foundation cracks

4. Using Waterproof Paint for General Coverage

While sealants work well to prevent leaking, a layer of waterproof paint can act as a vapor barrier. Specifically, you want to use waterproof paint for cement or cinder block walls. Like its name entails, this kind of paint contains product that provides a water tight coating and prevents water infiltration. It works best when applied to a fresh, clean wall that doesn’t already have some sort of coating on it. However, it’s important to note that this solution shouldn’t be the only solution you opt for if you do face major water infiltration issues.

5. Reinforcing Soil Grading to Channel Away Water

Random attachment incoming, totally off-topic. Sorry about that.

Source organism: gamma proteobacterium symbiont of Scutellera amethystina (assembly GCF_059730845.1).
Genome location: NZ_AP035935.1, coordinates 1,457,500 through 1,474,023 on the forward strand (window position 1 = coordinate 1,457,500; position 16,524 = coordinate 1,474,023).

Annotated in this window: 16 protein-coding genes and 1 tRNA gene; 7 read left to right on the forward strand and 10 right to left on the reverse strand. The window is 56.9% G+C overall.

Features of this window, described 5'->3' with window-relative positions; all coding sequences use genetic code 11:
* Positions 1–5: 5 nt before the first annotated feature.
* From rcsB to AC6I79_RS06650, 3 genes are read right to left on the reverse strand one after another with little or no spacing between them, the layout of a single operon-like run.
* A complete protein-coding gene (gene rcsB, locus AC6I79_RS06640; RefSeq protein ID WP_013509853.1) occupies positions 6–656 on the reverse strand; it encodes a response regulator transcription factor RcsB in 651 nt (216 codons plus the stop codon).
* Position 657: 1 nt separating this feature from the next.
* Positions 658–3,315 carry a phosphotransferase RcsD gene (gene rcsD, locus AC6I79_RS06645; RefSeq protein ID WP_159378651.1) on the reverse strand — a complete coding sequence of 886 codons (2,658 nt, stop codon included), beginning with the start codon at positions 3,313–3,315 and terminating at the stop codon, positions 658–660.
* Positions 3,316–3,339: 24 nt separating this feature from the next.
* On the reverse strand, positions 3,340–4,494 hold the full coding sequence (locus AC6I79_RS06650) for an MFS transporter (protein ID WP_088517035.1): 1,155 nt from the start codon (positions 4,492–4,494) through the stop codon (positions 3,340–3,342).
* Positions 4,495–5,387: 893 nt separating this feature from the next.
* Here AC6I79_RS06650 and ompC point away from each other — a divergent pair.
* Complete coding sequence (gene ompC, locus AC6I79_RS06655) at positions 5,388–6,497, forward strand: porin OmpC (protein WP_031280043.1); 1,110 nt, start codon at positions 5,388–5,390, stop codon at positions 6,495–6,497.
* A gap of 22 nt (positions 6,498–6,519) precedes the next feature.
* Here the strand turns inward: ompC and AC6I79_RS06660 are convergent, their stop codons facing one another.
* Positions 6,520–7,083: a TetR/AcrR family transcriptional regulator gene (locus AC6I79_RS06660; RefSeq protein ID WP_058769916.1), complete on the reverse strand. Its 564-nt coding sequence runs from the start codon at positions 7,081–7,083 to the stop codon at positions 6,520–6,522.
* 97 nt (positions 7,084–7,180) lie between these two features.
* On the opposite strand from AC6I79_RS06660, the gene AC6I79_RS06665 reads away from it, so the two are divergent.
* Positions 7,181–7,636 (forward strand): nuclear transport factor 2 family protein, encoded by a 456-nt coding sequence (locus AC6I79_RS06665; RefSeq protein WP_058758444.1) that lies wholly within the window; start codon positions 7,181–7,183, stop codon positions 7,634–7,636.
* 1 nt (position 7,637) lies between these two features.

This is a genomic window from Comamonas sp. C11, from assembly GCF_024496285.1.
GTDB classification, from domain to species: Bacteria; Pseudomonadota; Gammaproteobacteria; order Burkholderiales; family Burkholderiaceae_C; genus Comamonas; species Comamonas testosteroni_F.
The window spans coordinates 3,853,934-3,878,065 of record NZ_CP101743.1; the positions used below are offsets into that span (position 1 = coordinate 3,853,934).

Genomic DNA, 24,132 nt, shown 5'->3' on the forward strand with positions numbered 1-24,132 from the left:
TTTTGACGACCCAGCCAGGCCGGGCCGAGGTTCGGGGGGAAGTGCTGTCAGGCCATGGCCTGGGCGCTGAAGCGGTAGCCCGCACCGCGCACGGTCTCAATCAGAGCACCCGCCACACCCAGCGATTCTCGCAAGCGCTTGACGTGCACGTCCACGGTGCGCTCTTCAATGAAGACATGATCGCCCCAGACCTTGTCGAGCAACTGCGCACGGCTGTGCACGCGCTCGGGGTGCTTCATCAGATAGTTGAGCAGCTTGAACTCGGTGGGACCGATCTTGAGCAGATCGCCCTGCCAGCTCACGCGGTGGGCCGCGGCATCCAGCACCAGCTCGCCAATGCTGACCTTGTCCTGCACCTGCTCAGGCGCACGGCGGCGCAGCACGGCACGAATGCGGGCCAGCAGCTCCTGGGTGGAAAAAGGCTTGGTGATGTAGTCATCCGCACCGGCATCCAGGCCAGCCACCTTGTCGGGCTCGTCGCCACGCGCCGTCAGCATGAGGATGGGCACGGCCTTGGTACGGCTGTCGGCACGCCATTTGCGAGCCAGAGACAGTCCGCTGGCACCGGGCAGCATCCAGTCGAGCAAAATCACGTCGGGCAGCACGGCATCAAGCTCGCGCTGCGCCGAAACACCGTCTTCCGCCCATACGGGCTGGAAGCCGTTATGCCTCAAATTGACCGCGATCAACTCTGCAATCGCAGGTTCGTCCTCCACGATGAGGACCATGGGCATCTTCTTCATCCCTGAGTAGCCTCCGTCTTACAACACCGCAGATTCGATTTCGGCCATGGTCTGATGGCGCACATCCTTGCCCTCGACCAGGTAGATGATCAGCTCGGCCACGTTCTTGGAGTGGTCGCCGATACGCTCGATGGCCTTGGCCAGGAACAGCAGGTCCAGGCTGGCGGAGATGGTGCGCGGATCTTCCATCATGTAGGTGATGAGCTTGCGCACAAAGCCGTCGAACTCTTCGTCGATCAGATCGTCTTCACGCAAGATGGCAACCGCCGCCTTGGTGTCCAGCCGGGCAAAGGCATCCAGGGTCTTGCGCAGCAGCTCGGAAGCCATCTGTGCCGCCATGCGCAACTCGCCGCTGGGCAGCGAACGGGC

Grading refers to the slope of the ground outside your foundation. A slope that falls away from your home allows water to flow away from your basement and help avoid water infiltration problems. Newly-constructed houses have strong sloping, but this structure can wear away with time and regular construction or landscaping by the homeowner. It’s worth adding extra dirt to reinforce your grading, though extensive repairs will occasionally be required.

slop drainage

6. Double Down on Drainage

If your neighborhood includes homes that are close to each other, soil grading may not be a viable option.

A more expensive but effective solution is a foundation drain system built into the yard. Many homeowners are using plastic drain tubing to redirect water underground. However, the French drain, also called weeping tile, system must be installed by experts in order to correctly solve the water accumulation problem. Even the location of landscaping elements like shrubs and trees can impact water drainage.